Tuesday, August 31, 2021

Finding Names for Characters

 One of the many things writers fret about is names.

A primary character needs a name that fits, one that's memorable and projects the right image. This is why the main character's name is often changed during the first draft. It isn't always easy to come up with a name that rings true to what we want to project about this particular character.

Beyond that, most every character in a story needs a name. It's how we're accustomed to identifying the people with whom we come in contact in our daily lives as well as in the books we read or films we watch. For minor characters, the issue is simple. Any bland selection of Christian and/or surnames might do.

Some writers hold contests in which friends, neighbors, and even strangers compete to have their names used in a story.

An easy source of names used to be the telephone book. In this digital age, those handy references are becoming scarce. Still, if you have access to one, pop it open to any random page, run your finger down a row and stop on a surname that strikes your fancy. Turn to another page and do the same in search of a first name that goes with the surname. Why not just use the Christian name of the surname you selected?

There's nothing to stop you from doing so. But suppose this and the devious deeds of your invented character offend the actual person whose name you've borrowed (who you don't know but who might chance to read your tale). You could be facing trouble in these litigious times.

Another useful source of names is television, especially game show contestants. There's an infinite variety available. Again, be wary of combining the name and behavior of those from whom you're borrowing. These people might chance to read your book, too.

A safer resource I've used a few times is to honor/dishonor an ancestor from the family tree by using their name. They aren't likely to sue.

One of my favorite sources of names is old newspapers. There's an infinite variety to select from and you can come up with some very memorable combinations. As I read these papers I make lists of any names that strike my fancy. I may never use all of them. But you never know when you might find just the right handle for a particular character.

In my latest novel, Twelve Days in the Territory, I used a combination of ancestral names, some selected from old newspapers and others that just popped up in my imagination. A few of the names I think will stick with readers are Crawford McKinney, Jubilation Kincaid, and Lazarus Lee.

Finding names isn't the most important part of writing a story. But it can be fun.

Thursday, August 5, 2021


 (I'm hosting my friend Marilyn Meredith today as she discusses her latest mystery. The floor is yours, Marilyn:)

Though this latest Deputy Tempe Crabtree mystery is set in modern times there are two bits of history that I incorporated into the plot.

The oldest was about the Pechanga Indians, who do play a minor part in this story. Like many of the native people of California, they had many struggles because of the Spanish missionaries during the 1700s. In the 1870s they were evicted from their homeland. Over the years, I’ve included much of the horrible things that happened to the California Indians in other Deputy Tempe Crabtree mysteries, most notably the Tolowa tribe of far northern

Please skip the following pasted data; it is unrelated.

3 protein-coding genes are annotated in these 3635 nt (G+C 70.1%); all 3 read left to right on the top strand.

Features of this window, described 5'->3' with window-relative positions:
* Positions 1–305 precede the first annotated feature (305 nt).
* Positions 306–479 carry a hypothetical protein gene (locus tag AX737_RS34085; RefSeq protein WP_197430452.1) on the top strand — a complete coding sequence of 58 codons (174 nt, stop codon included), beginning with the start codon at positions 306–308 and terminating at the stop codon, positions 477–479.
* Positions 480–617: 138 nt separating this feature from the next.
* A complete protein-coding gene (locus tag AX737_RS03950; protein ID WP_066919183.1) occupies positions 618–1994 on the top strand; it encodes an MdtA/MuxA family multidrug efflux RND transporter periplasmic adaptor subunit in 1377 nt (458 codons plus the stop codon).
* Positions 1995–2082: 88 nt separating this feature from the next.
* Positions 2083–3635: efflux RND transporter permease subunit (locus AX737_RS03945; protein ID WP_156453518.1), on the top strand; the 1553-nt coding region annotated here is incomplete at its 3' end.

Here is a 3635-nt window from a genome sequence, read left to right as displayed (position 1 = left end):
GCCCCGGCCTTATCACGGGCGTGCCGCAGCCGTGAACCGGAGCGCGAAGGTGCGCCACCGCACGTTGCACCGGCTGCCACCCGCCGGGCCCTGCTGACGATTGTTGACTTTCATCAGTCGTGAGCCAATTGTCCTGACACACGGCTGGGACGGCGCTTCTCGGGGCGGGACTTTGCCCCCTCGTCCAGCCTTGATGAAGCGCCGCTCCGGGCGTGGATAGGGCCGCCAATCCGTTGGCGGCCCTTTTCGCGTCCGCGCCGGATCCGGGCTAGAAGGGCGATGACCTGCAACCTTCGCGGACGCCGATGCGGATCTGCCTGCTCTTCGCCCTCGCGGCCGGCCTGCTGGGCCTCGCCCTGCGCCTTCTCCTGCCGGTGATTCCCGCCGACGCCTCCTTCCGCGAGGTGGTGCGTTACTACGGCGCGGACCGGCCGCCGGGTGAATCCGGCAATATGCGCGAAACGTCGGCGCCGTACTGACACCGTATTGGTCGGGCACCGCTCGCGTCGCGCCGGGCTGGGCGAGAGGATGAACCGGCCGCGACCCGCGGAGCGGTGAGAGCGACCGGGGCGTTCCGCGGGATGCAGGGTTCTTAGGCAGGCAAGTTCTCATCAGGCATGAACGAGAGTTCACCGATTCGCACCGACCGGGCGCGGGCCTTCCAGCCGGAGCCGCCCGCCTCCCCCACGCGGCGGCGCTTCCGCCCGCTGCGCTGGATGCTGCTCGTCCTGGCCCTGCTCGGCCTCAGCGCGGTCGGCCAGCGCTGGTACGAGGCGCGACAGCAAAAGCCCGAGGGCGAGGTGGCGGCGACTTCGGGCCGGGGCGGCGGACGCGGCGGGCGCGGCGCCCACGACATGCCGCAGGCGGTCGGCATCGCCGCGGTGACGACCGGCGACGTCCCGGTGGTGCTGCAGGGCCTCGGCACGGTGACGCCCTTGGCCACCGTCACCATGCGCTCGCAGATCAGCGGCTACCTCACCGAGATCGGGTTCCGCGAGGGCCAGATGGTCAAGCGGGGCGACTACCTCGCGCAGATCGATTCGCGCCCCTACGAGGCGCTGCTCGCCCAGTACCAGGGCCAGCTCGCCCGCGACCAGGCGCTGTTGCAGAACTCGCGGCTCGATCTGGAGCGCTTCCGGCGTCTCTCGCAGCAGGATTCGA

California which was nearly wiped out. But many other tribes were forced from their homeland to settle in reservations.

Like the Pechanga Indians, times have changed for many tribes because of casinos. The Pechanga casino, located in Temecula, is a popular place. Besides gambling and many restaurants, it has a venue for concerts and other events, and it even has a large campground.

Another historical thread in The Trash Harem revolves around the author, Erle Stanley Gardner. Gardner’s primary home was located on what had been the Pechanga’s land. The sprawling ranch had twenty-seven buildings including cabins for his four full-time secretaries. Even his doctor had a home there. When Gardner died, his estranged wife sold the ranch in 1970. In 2001 it was sold again, this time to the Pechanga Indians.

Because I was a huge fan of Erle Stanley Gardner’s books and an even bigger fan of the Perry Mason TV show, it was fun to revisit both as I wrote The Trash Harem.

Marilyn Meredith


Deputy Tempe Crabtree has retired from her job in Bear Creek when friends, who once lived in Bear Creek and attended Pastor Hutch’s church, ask her to visit them in Temecula. The husband, Jonathan, is a suspect in what might be a murder case. The retirement community includes many interesting characters, any of whom might have had a better motive than Jonathan. There is also a connection to Earle Stanley Gardner as well as the Pechanga Old Oak. What is a trash harem? You’ll have to read the book to find out.

To purchase The Trash Harem


Marilyn Meredith’s Bio:

She is the author of over 40 published books including the Deputy Tempe Crabtree mystery series, and writing as F. M. Meredith, the Rocky Bluff P.D. series. She’s a member of two chapters of Sisters in Crime and the Public Safety Writers Association.

Webpage: http://fictionforyou.com/

Blog: https://marilynmeredith.blogspot.com

Facebook: https://www.facebook.com/marilyn.meredith